The pressure to fit neatly into this nuclear structure, and my simultaneous lack of an ability to do it, weighed heavily on my psyche; a lot of the conflict that took place was rooted in my transgression of these boundaries. But I couldn’t help it: day-to-day life always seemed to be massively overwhelming. I was tired, I was depressed, and I was anxious. I was forgetful and would leave things in the wrong places. I couldn’t deal with the social formalities, the rules, and more than anything, the fact that I couldn’t just neatly slot into a space in the way that I was expected to.

I did attempt at one point to move out in my early twenties, but I quickly learnt that leaving for anything other than marriage was as dishonourable as it was unconventional. It would not be the healthy progressive step into redefining my own space as an adult, instead it was a rejection of the one my parents had worked so hard to create for me. The guilt was so real I closed my mouth, swallowing back the words and letting them burn a hole in my throat instead of my relationship with my family – words like “I crave independence” and “I need a place of my own” stayed confined to conversations with my best friend.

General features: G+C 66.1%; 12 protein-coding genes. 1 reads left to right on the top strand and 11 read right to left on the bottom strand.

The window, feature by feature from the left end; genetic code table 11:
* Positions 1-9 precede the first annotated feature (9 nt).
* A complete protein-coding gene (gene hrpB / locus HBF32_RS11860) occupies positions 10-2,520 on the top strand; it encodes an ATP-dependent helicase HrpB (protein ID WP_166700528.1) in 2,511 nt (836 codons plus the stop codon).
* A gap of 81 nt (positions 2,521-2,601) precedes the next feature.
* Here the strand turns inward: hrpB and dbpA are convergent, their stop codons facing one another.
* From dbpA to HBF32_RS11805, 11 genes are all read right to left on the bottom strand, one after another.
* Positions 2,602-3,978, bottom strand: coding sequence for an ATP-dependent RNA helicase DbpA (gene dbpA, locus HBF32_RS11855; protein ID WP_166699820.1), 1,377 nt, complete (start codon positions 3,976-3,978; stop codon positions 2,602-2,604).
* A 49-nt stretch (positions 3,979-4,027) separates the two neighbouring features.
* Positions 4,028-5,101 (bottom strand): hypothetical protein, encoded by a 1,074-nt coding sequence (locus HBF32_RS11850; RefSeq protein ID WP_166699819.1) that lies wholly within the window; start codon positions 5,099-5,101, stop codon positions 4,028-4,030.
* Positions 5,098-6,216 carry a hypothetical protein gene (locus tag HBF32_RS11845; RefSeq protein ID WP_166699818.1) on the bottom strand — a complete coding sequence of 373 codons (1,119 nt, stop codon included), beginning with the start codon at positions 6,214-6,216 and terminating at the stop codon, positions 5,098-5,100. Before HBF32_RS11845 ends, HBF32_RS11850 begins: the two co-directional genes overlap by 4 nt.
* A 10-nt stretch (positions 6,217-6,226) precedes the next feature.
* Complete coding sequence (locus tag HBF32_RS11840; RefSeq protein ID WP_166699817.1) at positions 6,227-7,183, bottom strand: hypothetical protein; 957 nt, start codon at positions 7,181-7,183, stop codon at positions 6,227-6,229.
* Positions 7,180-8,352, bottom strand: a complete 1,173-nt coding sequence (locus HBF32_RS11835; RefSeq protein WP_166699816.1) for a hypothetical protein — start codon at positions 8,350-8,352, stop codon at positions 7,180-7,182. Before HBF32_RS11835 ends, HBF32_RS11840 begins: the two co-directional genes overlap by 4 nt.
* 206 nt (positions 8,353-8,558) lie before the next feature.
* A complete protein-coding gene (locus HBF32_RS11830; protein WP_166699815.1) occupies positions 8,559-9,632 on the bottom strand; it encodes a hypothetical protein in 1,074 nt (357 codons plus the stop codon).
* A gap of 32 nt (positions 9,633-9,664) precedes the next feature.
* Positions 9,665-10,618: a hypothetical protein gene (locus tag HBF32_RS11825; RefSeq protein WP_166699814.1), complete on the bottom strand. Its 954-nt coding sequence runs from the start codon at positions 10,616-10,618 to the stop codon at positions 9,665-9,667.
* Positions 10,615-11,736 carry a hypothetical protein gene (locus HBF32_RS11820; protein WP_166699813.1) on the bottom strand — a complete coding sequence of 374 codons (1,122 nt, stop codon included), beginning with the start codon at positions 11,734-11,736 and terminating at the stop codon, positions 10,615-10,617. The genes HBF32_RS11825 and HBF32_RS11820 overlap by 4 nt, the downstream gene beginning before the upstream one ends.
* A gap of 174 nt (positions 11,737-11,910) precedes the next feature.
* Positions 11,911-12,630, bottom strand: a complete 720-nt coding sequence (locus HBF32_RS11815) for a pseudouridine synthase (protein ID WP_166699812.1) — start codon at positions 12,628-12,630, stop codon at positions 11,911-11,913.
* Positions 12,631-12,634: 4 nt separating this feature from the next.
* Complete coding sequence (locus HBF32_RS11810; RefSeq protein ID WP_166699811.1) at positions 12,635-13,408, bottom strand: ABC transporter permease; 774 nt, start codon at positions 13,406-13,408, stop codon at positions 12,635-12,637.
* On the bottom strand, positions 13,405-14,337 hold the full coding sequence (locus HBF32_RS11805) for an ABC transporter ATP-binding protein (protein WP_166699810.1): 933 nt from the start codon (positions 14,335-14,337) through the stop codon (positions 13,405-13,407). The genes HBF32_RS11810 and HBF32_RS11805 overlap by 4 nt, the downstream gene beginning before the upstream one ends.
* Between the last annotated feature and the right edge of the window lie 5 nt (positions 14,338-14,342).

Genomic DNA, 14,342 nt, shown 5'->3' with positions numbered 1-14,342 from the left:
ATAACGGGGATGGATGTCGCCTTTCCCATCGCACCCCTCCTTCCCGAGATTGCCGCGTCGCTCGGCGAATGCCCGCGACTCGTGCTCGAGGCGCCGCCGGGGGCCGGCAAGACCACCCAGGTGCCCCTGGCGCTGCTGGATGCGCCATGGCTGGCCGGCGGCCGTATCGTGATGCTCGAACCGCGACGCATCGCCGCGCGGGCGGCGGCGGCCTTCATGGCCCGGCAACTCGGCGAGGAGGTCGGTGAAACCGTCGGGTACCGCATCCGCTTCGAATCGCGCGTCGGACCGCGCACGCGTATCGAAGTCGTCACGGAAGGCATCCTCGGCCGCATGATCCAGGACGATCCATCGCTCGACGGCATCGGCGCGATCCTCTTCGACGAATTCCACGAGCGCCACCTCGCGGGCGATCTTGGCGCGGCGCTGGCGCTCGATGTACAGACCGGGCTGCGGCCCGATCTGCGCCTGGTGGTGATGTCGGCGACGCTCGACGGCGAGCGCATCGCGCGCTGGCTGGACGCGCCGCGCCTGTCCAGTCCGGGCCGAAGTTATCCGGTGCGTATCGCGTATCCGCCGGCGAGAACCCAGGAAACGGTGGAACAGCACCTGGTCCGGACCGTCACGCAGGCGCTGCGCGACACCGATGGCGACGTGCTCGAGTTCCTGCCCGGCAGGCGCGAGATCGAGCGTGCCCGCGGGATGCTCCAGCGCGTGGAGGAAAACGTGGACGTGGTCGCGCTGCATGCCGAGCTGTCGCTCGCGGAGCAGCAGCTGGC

Moving to Cambridge was difficult. But as I settled in, for the first time, I was able to fit everything solely around my needs with no guilt or shame for doing so. Being neurodivergent, I’m learning that home has to be a safe space where I can manage my experience of the world, from sensory input to stimming to sleep patterns. Most importantly, because of my autistic experience of human connection, I’ve realised that being around people is stressful and has a negative impact on my health, no matter how much I love them and want to be around them. As much as it goes against all of my previous notions, I now choose home to be the place I can be alone, where I can drop the mask, and can go at my own pace.